Friday, January 21, 2011

Watch out while sharing secrets with spouse

Being privy to every little quirk of your partner might not prove beneficial to your relationship... 

Lovelorn couples; here's a red alert! Sitting in a coffee shop, sipping on endless mugs of coffee and having a conversation to know 'absolutely everything' about each other might really get you nowhere. A recent study claims that not knowing your partner could be the key to a long-lasting relationship.

The study, conducted by two psychologists from a renowned Swiss university, found that couples married for an average of 40 years know less about one another's preferences than do partners who have been married or in committed relationships for a year or two. For many, the only explanation to the outcome of this study is that not knowing and liking is a better option than knowing and not liking. Simply put, ignorance is bliss.

Art dealer Vedhika Choudhurry completely agrees with this theory. She says, "If I come to know my husband smokes, flirts with his PA at work and is a closet misogynist, would I want to stay with him? Never. I find it better not to know what his faults are and accept him at face value rather than find out what he really is and go knocking on the doors of the family court!"

Psychologist Namitha says this study can be perceived in two ways. "One, people find denial more comforting than the hard truth," she says, "Another way to look at it is that rather than getting to know everything about a person in a short span, getting to know them over a number of years, discovering something new about them every day as you grow older, could be the secret magic ingredient. The best way to go about it is to achieve a balance in how much you disclose because as bad as it may sound, sometimes complete honesty really does kill."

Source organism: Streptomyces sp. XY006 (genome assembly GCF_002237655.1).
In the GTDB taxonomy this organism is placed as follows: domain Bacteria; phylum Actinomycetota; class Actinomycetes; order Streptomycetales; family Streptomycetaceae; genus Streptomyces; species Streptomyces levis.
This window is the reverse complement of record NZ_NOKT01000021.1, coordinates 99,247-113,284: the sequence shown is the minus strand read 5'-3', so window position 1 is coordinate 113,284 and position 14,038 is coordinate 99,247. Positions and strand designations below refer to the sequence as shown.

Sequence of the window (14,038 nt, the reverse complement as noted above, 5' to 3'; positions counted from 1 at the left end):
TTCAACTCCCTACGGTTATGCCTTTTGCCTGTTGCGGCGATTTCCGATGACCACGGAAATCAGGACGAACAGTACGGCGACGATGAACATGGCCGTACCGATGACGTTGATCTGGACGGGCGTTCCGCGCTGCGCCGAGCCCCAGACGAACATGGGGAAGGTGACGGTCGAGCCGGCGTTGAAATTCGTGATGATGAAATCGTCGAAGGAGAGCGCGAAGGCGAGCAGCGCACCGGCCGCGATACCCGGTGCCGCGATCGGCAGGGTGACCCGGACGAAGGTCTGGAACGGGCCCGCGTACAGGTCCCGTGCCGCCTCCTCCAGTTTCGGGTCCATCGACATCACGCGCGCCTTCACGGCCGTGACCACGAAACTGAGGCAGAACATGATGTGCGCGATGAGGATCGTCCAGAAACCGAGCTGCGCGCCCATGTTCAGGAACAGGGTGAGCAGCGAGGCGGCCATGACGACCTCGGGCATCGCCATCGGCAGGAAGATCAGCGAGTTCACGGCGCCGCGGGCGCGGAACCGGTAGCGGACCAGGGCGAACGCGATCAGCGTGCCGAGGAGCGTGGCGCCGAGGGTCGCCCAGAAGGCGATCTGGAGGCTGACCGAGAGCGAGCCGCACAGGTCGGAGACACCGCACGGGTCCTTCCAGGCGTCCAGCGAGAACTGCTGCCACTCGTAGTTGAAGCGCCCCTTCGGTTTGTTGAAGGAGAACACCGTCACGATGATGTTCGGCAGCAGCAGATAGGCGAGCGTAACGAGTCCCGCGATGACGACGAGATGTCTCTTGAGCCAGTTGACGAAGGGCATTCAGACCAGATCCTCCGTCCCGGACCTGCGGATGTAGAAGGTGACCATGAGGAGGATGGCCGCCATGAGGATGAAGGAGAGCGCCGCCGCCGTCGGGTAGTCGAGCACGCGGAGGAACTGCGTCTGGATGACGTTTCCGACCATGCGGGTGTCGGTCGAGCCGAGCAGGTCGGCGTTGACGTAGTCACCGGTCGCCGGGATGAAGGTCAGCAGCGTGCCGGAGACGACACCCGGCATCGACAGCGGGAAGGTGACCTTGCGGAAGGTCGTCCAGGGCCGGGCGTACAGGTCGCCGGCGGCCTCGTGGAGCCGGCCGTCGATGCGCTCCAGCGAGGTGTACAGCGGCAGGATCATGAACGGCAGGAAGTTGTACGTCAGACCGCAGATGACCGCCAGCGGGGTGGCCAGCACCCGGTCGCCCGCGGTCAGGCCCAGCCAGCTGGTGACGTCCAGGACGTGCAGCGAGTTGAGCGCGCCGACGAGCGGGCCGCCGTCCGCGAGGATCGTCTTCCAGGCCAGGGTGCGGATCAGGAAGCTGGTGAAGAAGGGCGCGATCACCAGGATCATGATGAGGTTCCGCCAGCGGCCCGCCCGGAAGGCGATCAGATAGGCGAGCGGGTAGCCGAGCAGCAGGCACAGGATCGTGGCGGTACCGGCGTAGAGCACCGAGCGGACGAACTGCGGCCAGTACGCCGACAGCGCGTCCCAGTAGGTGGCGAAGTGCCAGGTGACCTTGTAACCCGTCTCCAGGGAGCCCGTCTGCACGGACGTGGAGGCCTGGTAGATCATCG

This study might come as an irony of sorts in this age — a time that hails and celebrates the virtues of live-in relationships. An increasing number of young couples are opting for this marriage-without-being-married concept so they can get to know their partner inside out before saying the sealing 'I Dos'. Software engineer Kamal Krishnan says, "On one hand, it gives me jitters when I think of marrying someone I don't know entirely. On the other, there's got to be a darned good reason why couples who get married after a live-in period still split. It might have to do with raised expectations. For example, when you're courting, you find out everything about your partner, you remember that they don't like onions in their food. After marriage, if you happen to forget this little detail, all hell breaks loose. Might as well maintain some ambiguity from the word go, then."

However, happily married for 30 years, bank manager Saraswati Ramachandran rubbishes this study. "I think it's absolutely necessary to know what kind of a person your partner is. To know his likes and dislikes, his personality traits, his attitude and aptitude is a must. After all, you have to spend forever with him — he's not a roommate, he's your soul mate."

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